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caption: A Seattle police officer holds down the feet of an individual who was arrested during the sweep of unhoused community members at Cal Anderson Park  on Friday, December 18, 2020, in Seattle.
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A Seattle police officer holds down the feet of an individual who was arrested during the sweep of unhoused community members at Cal Anderson Park on Friday, December 18, 2020, in Seattle.
Credit: KUOW Photo/Megan Farmer

Jenny Durkan on more police vs. community-based solutions: 'It's a false choice ... we need both'

After a series of unrelated shootings that left multiple people injured and at least five dead around Seattle last weekend, Mayor Jenny Durkan says the city needs more police officers.

More than 200 officers have left the Seattle Police Department in the last 17 months. Mayor Durkan said that's likely to increase to about 300 officers by the end of 2021. In an interview with KUOW, Durkan says she is not surprised about the number of officers leaving, after other city leaders took up calls to cut the police department's budget.

But the mayor argues that the city can support its police force and community-based programs to reduce violence.

"It's a false choice if we say 'do you need community-based solutions or do you need police?'" Durkan explained. "We need both. But we need them to be working in harmony to provide true community safety."

RELATED: Seattle mayor calls for more officers following deadly shootings

Durkan points to SPD's Community Service Officer program, which she plans to expand. She says those officers have been successful in gaining trust and are effective in situations when traditional armed officers may not be.

That's the other piece of the future of policing puzzle: replacing officers with service-providers when an armed response is not necessary.

"We know that there are 911 calls where you need an armed police officer to show up, but we also know there's other calls where you don't," Durkan said. "We can free up police officers, so they're not used in calls where maybe they're not the best response or it's not what they need to be doing. And then, we have our police officers available to answer those 911 calls where they really are needed."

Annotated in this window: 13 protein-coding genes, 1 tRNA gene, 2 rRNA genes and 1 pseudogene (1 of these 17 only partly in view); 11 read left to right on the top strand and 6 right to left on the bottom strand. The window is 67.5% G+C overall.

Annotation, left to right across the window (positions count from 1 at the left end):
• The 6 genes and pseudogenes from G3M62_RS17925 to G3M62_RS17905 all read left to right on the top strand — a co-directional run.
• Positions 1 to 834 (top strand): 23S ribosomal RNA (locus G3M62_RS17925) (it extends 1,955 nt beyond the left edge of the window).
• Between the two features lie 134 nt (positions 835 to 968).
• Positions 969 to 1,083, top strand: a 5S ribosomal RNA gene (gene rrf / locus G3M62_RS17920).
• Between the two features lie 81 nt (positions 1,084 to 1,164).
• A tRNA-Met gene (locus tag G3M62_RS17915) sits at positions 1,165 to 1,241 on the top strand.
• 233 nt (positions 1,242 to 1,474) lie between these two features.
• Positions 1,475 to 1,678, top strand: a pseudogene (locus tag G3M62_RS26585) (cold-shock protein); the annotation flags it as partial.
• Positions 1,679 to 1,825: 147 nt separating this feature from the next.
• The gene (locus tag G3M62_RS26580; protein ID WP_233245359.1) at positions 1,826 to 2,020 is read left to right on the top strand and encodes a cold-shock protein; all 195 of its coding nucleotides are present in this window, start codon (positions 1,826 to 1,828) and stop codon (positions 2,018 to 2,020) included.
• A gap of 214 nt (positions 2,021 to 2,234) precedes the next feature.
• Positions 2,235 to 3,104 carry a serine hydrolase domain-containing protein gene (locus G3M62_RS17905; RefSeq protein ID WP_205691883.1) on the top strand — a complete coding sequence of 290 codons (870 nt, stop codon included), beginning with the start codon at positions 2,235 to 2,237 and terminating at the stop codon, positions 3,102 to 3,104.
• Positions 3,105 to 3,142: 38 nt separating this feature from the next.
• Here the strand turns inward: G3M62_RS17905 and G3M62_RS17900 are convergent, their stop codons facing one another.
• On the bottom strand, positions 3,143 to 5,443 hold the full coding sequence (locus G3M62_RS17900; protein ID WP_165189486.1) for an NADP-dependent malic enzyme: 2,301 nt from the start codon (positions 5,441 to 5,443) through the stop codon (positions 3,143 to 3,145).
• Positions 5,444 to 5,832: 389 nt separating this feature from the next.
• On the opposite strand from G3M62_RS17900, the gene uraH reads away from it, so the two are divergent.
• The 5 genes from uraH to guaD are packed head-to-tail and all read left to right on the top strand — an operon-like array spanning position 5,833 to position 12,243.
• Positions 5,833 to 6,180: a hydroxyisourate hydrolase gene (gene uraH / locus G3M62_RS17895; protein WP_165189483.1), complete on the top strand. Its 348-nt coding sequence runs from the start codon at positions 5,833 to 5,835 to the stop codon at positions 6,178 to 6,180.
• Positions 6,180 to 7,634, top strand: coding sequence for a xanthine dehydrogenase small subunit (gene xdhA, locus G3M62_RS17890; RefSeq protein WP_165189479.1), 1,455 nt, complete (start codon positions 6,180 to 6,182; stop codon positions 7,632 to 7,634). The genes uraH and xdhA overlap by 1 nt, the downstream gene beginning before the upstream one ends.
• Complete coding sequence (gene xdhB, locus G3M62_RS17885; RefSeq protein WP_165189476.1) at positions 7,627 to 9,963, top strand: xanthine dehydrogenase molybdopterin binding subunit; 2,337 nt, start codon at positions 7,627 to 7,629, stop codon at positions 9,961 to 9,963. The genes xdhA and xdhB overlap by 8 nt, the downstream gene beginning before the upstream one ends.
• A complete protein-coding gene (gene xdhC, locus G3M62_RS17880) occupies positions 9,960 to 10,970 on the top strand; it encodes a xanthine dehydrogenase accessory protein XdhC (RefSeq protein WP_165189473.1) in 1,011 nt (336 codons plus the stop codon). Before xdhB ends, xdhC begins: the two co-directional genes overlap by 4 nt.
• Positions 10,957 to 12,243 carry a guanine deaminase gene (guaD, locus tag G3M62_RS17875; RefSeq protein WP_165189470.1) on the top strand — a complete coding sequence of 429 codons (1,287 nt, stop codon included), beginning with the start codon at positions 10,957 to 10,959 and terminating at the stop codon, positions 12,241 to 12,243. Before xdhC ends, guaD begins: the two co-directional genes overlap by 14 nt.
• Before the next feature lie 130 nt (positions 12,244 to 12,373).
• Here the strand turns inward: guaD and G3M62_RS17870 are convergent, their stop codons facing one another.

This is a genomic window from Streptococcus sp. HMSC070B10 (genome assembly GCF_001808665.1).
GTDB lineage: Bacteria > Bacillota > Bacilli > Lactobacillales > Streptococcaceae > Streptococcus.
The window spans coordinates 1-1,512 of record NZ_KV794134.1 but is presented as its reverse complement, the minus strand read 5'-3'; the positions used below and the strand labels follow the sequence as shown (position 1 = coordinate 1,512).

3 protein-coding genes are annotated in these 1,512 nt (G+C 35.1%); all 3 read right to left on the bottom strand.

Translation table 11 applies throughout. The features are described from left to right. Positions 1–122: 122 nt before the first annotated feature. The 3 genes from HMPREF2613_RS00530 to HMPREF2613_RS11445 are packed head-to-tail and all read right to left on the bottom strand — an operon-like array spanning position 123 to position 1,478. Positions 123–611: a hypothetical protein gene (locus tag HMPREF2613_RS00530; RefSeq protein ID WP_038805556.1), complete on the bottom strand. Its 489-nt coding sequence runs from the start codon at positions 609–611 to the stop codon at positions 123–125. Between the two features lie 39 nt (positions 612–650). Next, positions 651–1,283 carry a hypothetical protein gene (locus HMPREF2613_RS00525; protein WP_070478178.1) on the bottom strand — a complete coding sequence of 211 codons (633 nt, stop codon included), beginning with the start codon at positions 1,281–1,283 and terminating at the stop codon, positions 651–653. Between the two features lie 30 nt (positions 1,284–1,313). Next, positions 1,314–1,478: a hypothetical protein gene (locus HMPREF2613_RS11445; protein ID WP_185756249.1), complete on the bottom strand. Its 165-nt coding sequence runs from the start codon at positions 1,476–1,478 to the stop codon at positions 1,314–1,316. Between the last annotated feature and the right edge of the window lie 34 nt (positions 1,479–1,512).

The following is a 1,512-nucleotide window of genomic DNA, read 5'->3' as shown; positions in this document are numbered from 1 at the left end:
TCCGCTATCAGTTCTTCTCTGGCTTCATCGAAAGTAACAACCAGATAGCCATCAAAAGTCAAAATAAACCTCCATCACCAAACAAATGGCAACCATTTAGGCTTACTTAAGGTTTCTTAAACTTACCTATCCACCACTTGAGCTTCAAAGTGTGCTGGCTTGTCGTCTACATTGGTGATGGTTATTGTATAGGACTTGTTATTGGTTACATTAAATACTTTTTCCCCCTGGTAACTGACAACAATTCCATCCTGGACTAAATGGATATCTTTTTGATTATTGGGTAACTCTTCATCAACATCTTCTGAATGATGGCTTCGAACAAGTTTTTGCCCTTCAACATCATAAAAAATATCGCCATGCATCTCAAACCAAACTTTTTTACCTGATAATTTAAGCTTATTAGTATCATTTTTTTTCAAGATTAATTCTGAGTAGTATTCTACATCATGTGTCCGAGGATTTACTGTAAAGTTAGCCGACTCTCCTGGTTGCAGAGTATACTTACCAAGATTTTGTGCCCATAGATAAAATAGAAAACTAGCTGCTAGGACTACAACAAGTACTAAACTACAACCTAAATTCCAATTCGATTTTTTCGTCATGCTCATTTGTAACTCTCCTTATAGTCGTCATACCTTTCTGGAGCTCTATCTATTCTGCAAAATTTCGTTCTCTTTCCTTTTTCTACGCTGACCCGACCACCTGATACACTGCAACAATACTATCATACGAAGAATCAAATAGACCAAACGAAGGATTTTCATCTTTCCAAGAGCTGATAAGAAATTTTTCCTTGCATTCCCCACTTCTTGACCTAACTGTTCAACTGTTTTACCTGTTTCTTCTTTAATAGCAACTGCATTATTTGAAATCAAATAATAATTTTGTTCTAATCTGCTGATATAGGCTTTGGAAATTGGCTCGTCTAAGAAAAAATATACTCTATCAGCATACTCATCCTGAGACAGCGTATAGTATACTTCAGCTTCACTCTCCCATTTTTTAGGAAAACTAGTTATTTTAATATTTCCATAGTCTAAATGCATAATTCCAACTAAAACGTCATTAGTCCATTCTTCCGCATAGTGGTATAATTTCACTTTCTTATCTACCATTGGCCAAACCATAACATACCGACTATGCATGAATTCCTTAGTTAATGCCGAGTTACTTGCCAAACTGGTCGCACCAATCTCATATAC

Consider the four shootings that took place across the city early Sunday morning. Every available officer had to respond to those incidents, she says, with one shift reporting for duty early while another stayed on late.

The mayor did not comment on if, or how, SPD should have its budget cut as other city leaders have advocated for amid the defund the police movement.

"You can't just cut police," she says. "You have to have other alternatives built up to take some of the calls the police shouldn't be taking."

And that gets at the city's ability to attract and retain good recruits to the police force.

"It's really important for any employee to know that their service is valued. It's even more important when you have a very difficult and challenging job," Durkan says. "We need our police officers to know that if they do their job like we ask — they serve the community, there's constitutional policing, they follow the rules — we support them. Because we need them."

If Durkan learned anything during last summer's protests for racial equity and justice, it's that the community — including police — wants this relationship to improve.

"The criticism is fair in one regard: We need to do more," Durkan said. "But we also need to engage community deeply, because the first defense against violence is the community itself."